Sunday, March 29, 2009

Kim Gevaert and Eddy Willems at Infosecurity Belgium 2009

As promised the Infosecurity Belgium fair was very good for Kaspersky Lab. I got loads of interested people during my 2 presentations and the attendance on the booth was also a success. During the fair Kaspersky Lab also donated a cheque for about 16.000 Euro's to Kim Gevaert for SOS Kinderdorpen.
Here you can find some pictures:

Picture 1:
Me, Kim and Hannes(my colleague from the sales department)

Picture 2:
Kim and Marjon (my colleague from our marketing department)

Cybercrime on the Internet (S.Crimineel on S.Televisie with Eddy Willems)

A couple of weeks ago I've been interviewed by Marc De Pril from S.Televisie in S.Crimineel, a weekly show which runs in a loop. People who missed it can watch the complete transmission on my iTunes channel or in 3 parts
via my Youtube channel ... and eh oh yes, it's in Dutch (Flemish):

Part 1

Part 2

Part 3

And there comes a follow up next month.

Chinese computer espionage network Ghostnet discovered.

I've been interviewed this morning by 4 FM and Q-Music Belgium about Ghostnet. This mystery electronic spy network apparently based in China has infiltrated hundreds of computers around the world and stolen files and documents, Canadian researchers have revealed. The network, dubbed GhostNet, appears to target embassies, media groups, NGOs, international organisations, government foreign ministries and the offices of the Dalai Lama, leader of the Tibetan exile movement. GhostNet had invaded 1,295 computers in 103 countries, but it appeared to be most focused on countries in south Asia and south-east Asia, as well as the Dalai Lama's offices in India, Brussels, London and New York. The network continues to infiltrate dozens of new computers each week. Such a pattern, and the fact that the network seemed to be controlled from computers inside China, could suggest that GhostNet was set up or linked to Chinese government espionage agencies. However, the researchers were clear that they had not been able to identify who was behind the network, and said it could be run by private citizens in China or a different country altogether. GhostNet can invade a computer over the internet and penetrate and steal secret files. It can also turn on the cameras and microphones of an infected computer, effectively creating a bug that can monitor what is going inside the room where the computer is. Anyone could be watched and listened to. The researchers said they had been tipped off to the network after having been asked by officials with the Dalai Lama to examine their computers. The officials had been worried that their computers were being infected and monitored by outsiders. The Chinese government regularly attacks the Tibetan exile movement as encouraging separatism and terrorism within China. The researchers found that the computers had succumbed to cyber-attack and that numerous files, including letters and emails, had been stolen. The intruders had also gained control of the electronic mail server of the Dalai Lama's computers.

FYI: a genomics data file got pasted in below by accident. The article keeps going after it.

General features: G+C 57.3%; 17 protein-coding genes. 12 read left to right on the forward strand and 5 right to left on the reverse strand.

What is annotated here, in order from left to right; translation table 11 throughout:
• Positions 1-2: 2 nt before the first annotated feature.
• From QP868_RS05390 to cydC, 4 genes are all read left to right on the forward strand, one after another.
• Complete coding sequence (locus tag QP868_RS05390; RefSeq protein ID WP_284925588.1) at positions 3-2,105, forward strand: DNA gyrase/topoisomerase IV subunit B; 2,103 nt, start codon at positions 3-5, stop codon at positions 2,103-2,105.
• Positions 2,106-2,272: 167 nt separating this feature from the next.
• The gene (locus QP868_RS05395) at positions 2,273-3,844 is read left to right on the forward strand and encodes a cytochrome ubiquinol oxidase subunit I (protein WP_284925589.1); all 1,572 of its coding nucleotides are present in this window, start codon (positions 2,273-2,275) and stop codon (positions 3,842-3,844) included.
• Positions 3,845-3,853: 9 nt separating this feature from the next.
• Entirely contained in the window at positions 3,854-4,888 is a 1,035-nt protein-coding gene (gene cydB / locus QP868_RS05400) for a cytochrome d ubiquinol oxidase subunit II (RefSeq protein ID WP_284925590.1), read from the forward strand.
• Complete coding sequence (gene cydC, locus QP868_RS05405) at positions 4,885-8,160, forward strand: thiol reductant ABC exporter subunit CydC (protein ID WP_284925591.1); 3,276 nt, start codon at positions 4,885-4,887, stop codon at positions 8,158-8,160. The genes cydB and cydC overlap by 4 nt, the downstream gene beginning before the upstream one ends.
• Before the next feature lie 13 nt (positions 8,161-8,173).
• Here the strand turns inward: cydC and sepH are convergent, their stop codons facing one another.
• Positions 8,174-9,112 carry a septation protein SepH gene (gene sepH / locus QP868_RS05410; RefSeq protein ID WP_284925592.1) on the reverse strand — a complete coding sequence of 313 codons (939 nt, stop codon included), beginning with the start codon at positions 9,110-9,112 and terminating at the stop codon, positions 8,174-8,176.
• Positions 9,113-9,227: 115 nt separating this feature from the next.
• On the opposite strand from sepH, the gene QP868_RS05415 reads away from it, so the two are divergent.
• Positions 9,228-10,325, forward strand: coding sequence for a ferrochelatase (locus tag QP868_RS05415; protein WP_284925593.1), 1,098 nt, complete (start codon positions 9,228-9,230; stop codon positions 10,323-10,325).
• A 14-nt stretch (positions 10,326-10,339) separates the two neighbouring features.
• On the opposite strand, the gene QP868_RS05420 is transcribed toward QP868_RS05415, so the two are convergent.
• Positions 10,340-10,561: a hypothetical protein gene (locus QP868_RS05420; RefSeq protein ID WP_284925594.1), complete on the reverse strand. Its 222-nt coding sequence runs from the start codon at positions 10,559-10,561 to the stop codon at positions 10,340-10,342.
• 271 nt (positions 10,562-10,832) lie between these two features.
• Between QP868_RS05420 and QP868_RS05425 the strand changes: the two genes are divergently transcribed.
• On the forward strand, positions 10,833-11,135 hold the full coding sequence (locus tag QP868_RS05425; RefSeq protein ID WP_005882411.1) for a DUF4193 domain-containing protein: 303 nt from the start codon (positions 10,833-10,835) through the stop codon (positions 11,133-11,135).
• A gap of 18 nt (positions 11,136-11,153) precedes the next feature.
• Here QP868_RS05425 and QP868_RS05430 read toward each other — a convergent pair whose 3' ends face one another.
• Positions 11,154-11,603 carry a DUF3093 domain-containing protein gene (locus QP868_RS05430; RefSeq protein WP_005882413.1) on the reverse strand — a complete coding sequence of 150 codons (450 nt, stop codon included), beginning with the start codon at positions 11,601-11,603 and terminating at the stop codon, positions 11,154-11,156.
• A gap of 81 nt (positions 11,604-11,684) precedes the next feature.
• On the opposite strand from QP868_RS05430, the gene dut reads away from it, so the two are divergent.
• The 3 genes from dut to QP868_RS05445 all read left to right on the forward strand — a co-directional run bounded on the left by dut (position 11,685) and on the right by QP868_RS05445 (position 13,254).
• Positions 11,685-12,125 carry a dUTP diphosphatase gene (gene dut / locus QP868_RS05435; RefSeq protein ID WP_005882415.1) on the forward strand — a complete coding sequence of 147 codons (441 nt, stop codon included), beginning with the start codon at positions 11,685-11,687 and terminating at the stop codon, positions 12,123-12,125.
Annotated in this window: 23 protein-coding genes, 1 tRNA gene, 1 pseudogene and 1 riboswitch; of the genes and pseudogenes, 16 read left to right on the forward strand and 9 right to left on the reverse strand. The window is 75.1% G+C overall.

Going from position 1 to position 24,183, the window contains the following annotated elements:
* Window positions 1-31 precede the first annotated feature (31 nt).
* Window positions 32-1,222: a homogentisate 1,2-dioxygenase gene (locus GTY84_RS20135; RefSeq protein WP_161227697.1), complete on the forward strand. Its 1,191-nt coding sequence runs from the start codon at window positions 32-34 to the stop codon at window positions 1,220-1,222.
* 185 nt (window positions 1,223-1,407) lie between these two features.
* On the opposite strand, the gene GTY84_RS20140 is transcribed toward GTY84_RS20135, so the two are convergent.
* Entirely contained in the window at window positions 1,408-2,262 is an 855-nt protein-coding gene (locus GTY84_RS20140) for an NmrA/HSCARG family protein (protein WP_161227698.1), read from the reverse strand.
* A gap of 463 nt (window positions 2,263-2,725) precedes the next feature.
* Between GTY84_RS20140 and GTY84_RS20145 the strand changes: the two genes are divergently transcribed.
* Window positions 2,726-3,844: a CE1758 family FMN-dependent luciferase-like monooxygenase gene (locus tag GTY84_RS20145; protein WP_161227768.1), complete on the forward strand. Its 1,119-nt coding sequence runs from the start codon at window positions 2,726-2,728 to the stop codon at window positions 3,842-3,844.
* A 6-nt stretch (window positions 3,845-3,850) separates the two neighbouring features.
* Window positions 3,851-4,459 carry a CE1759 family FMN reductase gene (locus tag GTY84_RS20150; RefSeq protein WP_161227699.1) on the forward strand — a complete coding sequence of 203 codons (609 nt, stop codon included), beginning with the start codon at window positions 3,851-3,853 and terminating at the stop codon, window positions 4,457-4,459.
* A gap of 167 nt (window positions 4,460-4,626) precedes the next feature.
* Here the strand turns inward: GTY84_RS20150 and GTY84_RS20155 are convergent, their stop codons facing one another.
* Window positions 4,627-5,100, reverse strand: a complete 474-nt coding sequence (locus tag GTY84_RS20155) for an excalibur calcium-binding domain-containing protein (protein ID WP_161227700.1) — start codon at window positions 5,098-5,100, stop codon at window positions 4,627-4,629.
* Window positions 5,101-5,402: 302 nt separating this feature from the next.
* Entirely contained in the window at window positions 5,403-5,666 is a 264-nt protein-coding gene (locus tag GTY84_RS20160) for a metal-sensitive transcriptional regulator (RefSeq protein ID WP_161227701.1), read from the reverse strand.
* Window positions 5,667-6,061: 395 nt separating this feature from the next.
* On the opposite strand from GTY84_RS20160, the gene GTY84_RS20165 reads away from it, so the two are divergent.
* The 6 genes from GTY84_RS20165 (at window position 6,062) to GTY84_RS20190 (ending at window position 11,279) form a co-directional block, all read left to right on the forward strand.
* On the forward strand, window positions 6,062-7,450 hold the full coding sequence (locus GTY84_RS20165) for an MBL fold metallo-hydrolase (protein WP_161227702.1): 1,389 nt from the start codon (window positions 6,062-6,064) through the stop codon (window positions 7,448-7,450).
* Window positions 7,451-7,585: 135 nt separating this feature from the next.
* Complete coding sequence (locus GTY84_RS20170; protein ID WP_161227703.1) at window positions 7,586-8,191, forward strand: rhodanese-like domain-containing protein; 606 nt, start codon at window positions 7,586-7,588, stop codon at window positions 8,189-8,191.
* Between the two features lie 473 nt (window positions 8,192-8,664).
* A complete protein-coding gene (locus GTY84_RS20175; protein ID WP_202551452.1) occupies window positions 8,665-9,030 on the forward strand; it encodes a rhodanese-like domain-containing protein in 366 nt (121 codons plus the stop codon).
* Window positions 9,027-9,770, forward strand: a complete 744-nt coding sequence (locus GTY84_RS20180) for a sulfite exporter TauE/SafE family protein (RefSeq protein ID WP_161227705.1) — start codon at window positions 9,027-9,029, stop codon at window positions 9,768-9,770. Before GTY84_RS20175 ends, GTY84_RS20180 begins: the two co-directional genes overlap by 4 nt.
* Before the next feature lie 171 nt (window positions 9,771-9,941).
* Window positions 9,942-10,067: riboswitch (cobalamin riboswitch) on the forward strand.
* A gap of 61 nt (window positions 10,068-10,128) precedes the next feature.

However the fact that the attacks seems to come from China does not completely prove that the attackers are really coming from China... a problem we will always have in Cyberspace.
More interesting to read at this page and also Mikko's post here.

Friday, March 27, 2009

Please Media and Press don't hype Conficker.c !